Alternate Title Frederick Douglass: Lecture: The Assassination and Its Lessons
Production Language English
Country of Origin United States
Description In 1866, a faction of BAM’s board tried to prevent Douglass from taking the stage at 176 Montague Street knowing he was likely to launch a pointed attack on sitting President Andrew Johnson. They did so on the utterly spurious grounds that “no black person could take the stage at BAM,” despite Douglass having spoken here three years prior. Fortunately, a close friend of Douglass, Theodore Tilton, helped convince the board to overrule this denial—and Douglass was permitted to speak on “The Assassination [of Abraham Lincoln] and Its Lessons” after all.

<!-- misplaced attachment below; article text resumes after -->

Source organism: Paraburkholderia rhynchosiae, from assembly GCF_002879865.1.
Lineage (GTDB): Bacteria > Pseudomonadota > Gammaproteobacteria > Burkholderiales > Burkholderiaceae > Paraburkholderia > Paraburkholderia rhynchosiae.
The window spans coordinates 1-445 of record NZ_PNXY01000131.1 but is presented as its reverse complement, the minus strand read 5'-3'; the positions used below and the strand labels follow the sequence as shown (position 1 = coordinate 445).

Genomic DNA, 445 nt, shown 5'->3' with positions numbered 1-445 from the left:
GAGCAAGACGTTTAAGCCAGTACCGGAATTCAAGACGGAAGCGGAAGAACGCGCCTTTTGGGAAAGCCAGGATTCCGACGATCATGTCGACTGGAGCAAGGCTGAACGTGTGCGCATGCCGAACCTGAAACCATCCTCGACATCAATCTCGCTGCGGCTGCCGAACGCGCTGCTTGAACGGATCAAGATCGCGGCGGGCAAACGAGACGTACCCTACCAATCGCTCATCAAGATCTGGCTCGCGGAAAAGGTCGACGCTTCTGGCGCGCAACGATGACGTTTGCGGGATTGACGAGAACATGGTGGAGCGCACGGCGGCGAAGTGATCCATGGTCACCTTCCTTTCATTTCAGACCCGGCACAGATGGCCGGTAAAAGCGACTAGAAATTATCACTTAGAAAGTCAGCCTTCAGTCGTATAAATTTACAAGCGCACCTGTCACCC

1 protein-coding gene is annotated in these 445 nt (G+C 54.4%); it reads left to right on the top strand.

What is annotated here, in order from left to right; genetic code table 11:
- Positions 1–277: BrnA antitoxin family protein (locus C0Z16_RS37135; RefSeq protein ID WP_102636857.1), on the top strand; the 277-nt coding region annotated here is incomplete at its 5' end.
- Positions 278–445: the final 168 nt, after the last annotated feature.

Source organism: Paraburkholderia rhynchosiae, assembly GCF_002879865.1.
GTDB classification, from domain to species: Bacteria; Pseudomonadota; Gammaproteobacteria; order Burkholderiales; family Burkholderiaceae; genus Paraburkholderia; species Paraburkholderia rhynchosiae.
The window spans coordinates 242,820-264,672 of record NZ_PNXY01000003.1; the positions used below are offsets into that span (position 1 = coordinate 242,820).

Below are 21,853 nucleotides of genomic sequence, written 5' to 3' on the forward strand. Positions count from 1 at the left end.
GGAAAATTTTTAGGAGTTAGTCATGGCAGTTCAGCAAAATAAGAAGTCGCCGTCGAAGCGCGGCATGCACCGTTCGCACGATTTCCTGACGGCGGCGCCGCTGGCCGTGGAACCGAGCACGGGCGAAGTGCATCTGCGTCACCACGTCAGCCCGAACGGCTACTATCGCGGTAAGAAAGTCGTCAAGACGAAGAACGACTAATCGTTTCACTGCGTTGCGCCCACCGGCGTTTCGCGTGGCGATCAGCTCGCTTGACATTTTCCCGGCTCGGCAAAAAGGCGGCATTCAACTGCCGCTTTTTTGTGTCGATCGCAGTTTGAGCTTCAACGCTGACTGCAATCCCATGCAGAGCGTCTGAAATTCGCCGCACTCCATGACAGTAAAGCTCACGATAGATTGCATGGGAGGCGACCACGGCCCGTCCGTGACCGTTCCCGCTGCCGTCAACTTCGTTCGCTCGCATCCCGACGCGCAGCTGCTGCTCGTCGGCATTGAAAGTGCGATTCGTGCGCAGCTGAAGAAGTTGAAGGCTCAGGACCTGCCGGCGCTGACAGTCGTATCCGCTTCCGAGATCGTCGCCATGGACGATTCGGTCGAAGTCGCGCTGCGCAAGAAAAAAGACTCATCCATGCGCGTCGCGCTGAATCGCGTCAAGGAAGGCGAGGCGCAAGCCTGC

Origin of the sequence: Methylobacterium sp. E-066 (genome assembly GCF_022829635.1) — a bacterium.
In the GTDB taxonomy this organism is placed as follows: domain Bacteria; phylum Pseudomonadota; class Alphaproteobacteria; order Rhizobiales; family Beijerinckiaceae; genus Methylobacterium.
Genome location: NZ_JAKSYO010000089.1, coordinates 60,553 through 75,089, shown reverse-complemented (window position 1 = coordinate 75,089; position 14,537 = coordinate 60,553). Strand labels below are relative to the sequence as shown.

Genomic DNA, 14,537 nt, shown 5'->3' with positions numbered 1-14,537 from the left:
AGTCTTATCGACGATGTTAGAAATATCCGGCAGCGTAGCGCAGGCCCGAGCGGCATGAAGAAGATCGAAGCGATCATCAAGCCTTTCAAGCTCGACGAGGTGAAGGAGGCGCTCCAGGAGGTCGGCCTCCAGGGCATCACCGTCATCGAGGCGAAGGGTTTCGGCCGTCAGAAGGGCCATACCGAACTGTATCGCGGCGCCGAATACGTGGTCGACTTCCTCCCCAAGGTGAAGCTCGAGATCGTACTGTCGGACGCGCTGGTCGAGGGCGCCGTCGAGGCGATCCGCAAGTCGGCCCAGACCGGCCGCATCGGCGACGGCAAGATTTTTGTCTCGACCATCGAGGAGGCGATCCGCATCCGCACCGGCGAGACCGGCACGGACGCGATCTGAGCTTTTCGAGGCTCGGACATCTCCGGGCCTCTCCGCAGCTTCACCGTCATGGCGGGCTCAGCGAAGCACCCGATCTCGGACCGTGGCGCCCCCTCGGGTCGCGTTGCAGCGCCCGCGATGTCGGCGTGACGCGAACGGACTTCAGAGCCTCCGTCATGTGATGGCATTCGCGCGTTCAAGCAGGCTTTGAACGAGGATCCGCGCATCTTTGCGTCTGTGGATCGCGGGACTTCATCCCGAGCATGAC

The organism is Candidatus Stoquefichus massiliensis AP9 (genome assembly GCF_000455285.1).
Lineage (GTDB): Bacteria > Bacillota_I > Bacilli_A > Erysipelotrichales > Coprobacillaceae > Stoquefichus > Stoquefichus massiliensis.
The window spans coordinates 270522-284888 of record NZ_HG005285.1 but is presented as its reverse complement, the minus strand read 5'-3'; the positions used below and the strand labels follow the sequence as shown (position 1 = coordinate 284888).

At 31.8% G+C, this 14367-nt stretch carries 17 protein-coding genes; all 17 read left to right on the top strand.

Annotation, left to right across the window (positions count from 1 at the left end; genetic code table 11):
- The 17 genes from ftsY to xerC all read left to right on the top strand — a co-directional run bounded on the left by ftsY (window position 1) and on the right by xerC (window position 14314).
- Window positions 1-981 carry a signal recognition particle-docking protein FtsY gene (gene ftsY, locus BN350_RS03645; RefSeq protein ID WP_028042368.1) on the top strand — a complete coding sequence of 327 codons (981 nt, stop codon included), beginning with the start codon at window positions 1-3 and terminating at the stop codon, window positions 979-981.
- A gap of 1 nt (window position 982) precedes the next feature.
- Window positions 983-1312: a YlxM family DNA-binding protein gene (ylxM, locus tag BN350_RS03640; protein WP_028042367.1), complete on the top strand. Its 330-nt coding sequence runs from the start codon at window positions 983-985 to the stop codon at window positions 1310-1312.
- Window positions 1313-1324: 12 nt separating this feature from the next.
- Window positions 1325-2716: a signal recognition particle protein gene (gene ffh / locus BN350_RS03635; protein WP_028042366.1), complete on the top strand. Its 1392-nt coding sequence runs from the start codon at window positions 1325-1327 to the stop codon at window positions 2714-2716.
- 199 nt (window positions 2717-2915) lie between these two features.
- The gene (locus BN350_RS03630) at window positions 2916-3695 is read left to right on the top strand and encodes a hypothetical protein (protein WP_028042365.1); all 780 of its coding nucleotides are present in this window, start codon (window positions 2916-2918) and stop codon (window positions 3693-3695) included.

Douglass began his oration by commenting directly on the scandal. “The day is coming,” he declared, “when Brooklyn will be quite ashamed that any subjection could have been made to a man appearing before it for the purpose of vindicating the cause of justice, of humanity and of liberty.” And throughout his two-hour address, he frequently circled back to the controversy to illustrate his point that the North must be resolute in pushing for black equality.